The Burnt Hills-Ballston Lake School District Board of Education unanimously voted to adopt a nearly $53.4 million budget at its Tuesday, April 7, meeting, a 2.16 percent increase from this year's budget.
Assuming that state aid is restored to the district, the budget would result in a 2.7 percent increase in the tax levy. District officials were quick to point out such a tax hike would be the lowest levy increase in four decades, though the tax rates in each of the district's four towns will fluctuate with any changes in assessment.
We find ourselves trying to do our best for students and the community. We believe this budget does both, said Superintendent Jim Schultz.
The budget makes more than $1 million in staffing cutbacks. An elementary teacher and high school special education full-time position will be eliminated in addition to numerous cutbacks that will result in reduced hours and salaries for many instructional and support personnel.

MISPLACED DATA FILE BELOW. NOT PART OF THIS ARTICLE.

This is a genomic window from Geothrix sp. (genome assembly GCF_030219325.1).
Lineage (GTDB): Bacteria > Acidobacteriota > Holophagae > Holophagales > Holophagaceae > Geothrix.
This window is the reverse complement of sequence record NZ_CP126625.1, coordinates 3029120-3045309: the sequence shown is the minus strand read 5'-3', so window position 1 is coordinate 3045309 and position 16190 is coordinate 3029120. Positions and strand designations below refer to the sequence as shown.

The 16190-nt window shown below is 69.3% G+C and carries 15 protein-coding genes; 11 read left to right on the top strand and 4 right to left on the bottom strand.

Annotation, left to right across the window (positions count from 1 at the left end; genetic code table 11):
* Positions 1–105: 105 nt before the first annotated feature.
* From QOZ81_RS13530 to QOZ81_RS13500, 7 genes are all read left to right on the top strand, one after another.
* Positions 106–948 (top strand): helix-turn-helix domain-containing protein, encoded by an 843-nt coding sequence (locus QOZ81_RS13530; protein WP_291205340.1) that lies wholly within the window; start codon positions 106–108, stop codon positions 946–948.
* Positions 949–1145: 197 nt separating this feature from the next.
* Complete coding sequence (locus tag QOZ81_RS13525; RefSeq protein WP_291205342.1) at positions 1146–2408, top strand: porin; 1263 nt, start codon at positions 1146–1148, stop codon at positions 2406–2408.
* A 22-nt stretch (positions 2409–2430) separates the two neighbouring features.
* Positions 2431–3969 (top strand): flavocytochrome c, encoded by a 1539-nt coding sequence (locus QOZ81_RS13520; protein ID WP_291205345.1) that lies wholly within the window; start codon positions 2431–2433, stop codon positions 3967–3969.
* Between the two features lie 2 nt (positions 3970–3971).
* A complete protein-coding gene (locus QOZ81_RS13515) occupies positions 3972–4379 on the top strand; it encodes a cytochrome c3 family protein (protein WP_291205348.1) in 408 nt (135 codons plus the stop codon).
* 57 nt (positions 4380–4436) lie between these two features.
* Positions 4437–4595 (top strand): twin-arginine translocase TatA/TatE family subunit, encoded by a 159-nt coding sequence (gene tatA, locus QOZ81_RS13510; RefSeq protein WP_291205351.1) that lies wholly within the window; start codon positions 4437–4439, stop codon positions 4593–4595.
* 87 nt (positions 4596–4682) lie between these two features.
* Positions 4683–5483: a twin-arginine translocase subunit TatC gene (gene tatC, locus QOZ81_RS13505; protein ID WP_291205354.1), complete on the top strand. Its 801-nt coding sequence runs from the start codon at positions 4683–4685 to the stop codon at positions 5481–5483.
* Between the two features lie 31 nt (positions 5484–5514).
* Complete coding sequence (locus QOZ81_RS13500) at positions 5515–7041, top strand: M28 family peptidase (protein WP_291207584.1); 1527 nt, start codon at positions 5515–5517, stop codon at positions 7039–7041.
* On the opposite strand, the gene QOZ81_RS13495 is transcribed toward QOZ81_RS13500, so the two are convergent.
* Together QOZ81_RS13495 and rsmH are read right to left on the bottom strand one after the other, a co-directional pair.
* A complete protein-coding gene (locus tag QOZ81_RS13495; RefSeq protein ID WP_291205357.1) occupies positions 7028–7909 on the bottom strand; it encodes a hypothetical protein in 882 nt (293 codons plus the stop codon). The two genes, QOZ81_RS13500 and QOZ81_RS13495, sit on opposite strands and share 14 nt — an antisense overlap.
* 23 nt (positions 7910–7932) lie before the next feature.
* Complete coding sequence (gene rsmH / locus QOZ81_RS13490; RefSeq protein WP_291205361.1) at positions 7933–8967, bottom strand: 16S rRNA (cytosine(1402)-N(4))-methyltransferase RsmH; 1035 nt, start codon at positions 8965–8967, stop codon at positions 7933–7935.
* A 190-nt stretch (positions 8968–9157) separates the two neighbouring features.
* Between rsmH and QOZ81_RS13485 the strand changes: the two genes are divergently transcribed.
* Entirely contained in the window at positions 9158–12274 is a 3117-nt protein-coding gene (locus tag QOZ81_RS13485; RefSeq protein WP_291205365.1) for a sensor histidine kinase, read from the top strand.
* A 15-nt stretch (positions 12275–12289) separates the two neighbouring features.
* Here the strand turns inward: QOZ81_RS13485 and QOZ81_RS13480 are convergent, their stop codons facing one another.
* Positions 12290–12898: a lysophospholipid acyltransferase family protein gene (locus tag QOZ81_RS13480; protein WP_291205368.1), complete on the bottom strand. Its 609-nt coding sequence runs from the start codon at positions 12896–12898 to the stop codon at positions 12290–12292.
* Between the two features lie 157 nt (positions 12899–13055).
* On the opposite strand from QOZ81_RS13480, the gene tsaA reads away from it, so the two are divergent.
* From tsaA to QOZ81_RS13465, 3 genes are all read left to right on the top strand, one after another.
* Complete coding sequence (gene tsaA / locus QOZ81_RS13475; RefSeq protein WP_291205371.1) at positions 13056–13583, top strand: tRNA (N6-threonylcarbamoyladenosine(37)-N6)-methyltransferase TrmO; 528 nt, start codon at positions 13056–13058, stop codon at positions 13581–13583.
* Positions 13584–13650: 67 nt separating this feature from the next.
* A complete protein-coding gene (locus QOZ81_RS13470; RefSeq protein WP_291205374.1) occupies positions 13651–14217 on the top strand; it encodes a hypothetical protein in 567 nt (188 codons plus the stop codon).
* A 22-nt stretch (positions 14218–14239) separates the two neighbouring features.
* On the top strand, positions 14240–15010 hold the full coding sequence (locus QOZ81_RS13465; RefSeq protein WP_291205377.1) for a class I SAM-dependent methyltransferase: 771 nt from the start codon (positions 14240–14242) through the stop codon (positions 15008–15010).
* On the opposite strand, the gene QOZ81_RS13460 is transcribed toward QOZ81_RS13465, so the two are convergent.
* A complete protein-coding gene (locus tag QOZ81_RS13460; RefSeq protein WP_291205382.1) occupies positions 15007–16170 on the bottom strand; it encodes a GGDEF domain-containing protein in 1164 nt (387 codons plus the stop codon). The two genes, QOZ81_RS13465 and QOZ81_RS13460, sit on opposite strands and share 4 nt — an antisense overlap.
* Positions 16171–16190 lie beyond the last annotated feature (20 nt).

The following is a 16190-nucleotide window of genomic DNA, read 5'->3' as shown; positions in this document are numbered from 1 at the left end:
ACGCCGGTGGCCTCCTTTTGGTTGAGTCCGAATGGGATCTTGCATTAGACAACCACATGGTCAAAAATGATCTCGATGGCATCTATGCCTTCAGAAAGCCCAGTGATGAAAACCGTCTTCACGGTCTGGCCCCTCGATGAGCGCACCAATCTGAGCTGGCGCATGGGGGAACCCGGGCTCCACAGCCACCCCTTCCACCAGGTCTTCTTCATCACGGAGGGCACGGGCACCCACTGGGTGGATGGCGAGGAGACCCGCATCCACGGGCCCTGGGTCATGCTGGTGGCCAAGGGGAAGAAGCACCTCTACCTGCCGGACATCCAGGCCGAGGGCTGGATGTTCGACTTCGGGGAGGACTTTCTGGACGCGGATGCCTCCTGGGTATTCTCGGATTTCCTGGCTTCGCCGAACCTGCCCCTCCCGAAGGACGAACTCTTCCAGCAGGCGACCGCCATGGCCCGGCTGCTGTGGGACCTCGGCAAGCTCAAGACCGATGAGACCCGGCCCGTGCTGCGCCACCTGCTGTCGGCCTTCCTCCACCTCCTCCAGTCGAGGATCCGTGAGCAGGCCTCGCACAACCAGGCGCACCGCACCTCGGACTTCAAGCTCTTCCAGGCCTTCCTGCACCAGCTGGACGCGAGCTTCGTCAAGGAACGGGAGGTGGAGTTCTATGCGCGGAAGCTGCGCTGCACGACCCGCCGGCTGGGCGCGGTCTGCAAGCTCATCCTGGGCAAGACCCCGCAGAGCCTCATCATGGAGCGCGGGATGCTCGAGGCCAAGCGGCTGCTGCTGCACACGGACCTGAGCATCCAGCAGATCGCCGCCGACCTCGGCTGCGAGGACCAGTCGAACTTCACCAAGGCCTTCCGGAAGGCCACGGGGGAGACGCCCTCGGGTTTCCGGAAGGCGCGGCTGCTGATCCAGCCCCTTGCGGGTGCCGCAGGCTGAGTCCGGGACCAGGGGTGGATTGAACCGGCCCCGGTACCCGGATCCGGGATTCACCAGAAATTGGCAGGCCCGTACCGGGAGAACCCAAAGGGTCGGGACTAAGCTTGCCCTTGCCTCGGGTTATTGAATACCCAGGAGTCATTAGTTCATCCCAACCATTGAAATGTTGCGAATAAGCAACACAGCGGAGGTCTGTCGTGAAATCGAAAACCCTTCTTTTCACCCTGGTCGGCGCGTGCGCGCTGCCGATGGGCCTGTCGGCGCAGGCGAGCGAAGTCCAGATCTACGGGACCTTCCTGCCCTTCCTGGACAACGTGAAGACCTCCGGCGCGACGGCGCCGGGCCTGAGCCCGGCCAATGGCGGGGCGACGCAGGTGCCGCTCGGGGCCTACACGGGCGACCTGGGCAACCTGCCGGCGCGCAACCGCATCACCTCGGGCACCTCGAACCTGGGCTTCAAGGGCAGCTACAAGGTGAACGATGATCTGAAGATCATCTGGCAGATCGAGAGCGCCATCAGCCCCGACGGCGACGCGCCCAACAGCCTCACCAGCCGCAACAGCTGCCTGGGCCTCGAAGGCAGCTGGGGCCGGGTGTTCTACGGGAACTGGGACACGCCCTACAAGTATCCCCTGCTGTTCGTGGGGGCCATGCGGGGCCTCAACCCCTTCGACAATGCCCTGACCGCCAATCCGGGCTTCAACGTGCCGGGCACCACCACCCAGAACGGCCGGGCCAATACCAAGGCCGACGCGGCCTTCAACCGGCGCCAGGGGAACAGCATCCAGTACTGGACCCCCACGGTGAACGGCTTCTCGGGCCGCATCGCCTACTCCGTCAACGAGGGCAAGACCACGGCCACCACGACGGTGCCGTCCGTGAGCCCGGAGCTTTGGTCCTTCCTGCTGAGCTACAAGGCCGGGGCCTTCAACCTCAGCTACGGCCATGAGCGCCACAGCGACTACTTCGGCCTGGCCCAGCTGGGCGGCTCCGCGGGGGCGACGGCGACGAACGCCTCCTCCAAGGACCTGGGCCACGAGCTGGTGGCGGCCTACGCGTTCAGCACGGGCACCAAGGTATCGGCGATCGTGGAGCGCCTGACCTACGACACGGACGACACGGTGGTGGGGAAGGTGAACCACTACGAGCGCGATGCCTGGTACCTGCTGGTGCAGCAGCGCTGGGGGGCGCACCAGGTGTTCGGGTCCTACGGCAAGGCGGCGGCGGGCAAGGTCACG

"In looking at a loss of $1 million plus in staff reductions, there certainly is going to be impacts across the district," said Schultz. "What we've tried to do is spread that across the district so it doesn't decimate any one program."
At Charlton Heights Elementary, for example, a fifth-grade teacher will be eliminated, resulting in an estimated class size of 26 students next year. Class sizes elsewhere might be slightly larger than they were this year, and students might receive less specialized instruction in areas like art.
Other cutbacks include the elimination of the diving team and fourth-level soccer and baseball teams. Summer school teachers will also suffer a cut in pay, the purchase of furniture and library materials will be scaled back, and the district will be sending sports teams to fewer contests. Non-staff cutbacks will amount to $230,000.
District residents will get their chance to vote on the budget on May 19. If they reject the proposal, officials will head back to the drawing board. If it is defeated twice, a contingency budget will be put in place that caps the budget-to-budget increase at 4 percent, as per state regulations.